When the whole world is home

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   Interview

Africa2

      For U.S. citizens, Robert and Maureen, Togo (see star on map), the “pearl of West Africa,” has become one more home on earth—a home of beautiful beaches, friendly people, and new opportunities. In the following interview, Bob explains how being at home among other nations is a daily process. It is a constant education—and the “classroom” is wherever we find ourselves. The people and friends that most influenced Bob are those who showed him how to participate in the world and improve it. Bob would say that participation in our world is the most worthwhile education you can give yourself. As you will see, the “price” of such an education is sincerity, patience, and a willingness to never stop learning. (Our 2 banner photos this month and the photos on this page are courtesy of Robert and Maureen.) 

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Maureen and Bob

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ocean restaurant
Togo fisherman

Togolese fisherman

Market

In the market

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The beautiful countryside.

Palewoman
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BOB!

Bob in the village of Afito. 

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The electrician of Afito. 

OUR COMFORT with other cultures is something we’ve worked at all our lives. My wife grew up in a part of New York city that has lots of different nationalities and where differences are accepted. I lived in South America for several years. And so we’re able to accept the fact that people are different—and are going to do things differently from you—and that’s O.K.! Together, my wife and I spent 28 years at Brewster Academy in Wolfeboro, New Hampshire. It has always been home to many other cultures. International students often lived with us, not only because we actively welcomed other cultures, but because we wanted our own children to value different races and cultures. And so, it’s not hard now to change roles and be the ones living in a new country.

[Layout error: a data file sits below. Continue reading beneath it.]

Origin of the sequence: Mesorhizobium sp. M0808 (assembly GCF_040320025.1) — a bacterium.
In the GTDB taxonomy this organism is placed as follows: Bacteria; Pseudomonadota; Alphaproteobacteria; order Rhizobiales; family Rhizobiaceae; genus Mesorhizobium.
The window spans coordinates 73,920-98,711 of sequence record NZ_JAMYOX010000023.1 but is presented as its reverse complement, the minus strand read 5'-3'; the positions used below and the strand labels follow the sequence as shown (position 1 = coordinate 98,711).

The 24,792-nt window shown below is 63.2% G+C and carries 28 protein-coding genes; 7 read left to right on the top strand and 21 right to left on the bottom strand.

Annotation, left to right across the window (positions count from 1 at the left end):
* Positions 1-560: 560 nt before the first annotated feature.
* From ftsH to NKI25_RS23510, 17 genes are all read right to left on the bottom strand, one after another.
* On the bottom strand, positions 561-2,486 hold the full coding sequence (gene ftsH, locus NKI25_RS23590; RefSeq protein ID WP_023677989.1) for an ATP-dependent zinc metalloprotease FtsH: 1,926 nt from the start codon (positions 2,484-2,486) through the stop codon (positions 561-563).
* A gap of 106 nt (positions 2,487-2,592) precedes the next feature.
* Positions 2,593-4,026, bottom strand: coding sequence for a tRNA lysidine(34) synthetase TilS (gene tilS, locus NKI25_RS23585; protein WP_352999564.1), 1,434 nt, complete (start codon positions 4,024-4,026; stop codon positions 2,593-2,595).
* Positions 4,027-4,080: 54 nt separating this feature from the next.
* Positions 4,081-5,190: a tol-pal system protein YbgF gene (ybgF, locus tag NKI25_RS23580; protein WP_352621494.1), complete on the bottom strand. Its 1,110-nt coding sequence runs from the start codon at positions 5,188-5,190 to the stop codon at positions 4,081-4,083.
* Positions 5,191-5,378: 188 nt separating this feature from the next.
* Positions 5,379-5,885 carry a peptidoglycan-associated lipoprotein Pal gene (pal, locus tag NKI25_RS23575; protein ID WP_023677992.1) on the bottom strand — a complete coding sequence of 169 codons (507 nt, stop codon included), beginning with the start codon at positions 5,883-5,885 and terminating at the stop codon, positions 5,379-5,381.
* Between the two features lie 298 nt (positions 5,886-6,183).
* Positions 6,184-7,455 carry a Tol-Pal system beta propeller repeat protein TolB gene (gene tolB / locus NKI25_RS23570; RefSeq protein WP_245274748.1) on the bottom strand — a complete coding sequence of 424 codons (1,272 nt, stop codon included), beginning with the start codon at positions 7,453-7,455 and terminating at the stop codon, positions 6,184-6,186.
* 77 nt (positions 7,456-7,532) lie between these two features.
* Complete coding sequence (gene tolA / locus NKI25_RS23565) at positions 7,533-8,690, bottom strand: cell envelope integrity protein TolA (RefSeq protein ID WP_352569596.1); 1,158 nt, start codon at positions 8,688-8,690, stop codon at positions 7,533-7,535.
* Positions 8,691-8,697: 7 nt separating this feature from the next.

I believe in divine Providence (a power higher than my own). Every place I’ve been, and all that I’ve done in my life, is because I’ve felt a higher power leading me to be somewhere and do something needed. There’s never been a time in my life when I haven’t worked. I began working as a very young child. I can’t not work! Or maybe it’s better to say, I need to be useful. I was terrified of having to stop working, but I didn’t want to work at just another job in the U.S.  I wanted to take what I’ve learned and use it somewhere where it was needed.  

     The school we’re at now, The British School of Lomé, was a very successful school, but it went through some hard times and the staff now is trying very hard to restore its former reputation. In addition to local students, there are 34 different nationalities of students here! And the staff is from 7 different countries. The official language is French, which I speak fluently. My wife and I are also picking up the local language of Ewe (EV-veh). 

A naturally welcoming culture

     We honestly feel like we’re living an idyllic (a perfect) life. The first day here we walked the market. We had a local Togolese man with us to show us where everything is. If you’re with a local person it’s easier to make your way and meet people. For a Yovo (white man) to go alone would be harder, but not impossible. Right away, I decided to get a haircut. You can be sure there’ll be people to meet at a barber’s! We then went to buy cloth to have local people make us napkins and table mats. We could have bought finished napkins and mats, but we wanted to support the local community. To me, this is the real story: we’re not afraid to mix in with the local people. And Togo quickly gave us the feeling that there is no black, white, yellow, green, or orange in this country! There’s simply no prejudice here. There is an acceptance of other people and other cultures. You see mixed couples walking hand in hand down the street. You meet college students from all over the world. And there are always tourists and port workers. Togo has a complex history but its history has always brought foreigners to its shores. Lomé, where we live, is the largest port in West Africa, and a port is always filled with people from far away.